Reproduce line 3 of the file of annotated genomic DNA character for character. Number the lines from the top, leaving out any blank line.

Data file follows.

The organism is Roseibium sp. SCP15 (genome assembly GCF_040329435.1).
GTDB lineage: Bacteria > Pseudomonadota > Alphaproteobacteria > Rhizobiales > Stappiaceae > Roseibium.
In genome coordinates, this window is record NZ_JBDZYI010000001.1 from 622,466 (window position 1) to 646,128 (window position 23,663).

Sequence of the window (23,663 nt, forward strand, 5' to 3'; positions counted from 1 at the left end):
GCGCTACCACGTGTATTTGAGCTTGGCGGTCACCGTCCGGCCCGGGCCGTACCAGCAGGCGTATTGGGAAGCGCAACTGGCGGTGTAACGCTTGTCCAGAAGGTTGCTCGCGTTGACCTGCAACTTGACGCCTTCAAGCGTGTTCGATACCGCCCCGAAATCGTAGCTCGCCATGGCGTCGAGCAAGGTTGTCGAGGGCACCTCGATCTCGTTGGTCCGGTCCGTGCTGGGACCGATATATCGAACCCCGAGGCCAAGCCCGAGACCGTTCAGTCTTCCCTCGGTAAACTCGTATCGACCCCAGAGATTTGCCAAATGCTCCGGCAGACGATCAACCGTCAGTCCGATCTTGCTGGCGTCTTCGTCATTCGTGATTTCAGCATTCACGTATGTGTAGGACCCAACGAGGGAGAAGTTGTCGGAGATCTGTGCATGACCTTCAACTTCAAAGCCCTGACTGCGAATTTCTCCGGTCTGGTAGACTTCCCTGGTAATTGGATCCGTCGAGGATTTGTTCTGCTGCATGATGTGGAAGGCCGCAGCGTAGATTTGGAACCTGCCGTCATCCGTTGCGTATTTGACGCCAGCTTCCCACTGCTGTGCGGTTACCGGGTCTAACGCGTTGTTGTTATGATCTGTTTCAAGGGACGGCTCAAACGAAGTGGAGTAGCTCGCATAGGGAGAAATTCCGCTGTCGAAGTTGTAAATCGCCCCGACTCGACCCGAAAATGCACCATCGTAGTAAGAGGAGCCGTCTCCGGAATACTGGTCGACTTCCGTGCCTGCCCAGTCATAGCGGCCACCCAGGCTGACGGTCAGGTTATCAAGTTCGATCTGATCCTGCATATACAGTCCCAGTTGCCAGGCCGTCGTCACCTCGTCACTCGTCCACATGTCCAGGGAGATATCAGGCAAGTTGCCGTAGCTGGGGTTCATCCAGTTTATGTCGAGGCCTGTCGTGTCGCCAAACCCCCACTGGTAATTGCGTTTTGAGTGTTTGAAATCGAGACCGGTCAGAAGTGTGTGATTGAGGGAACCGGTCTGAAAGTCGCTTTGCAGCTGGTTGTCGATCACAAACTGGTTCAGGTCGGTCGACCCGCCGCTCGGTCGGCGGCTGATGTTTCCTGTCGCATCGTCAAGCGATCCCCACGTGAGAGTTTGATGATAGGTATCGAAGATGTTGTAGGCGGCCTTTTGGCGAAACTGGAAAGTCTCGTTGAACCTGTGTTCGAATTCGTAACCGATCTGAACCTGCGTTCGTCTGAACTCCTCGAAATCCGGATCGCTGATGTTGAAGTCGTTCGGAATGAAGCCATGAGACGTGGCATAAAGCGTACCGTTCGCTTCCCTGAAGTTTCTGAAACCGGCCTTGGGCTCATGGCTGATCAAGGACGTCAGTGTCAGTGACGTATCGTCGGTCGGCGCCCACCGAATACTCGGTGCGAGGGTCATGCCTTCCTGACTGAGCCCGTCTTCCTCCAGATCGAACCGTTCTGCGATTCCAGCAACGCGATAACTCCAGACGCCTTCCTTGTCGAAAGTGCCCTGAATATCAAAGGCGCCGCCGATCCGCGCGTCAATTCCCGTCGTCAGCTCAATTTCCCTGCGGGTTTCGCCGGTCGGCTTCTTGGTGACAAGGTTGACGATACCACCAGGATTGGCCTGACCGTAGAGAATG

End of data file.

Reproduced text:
In genome coordinates, this window is record NZ_JBDZYI010000001.1 from 622,466 (window position 1) to 646,128 (window position 23,663).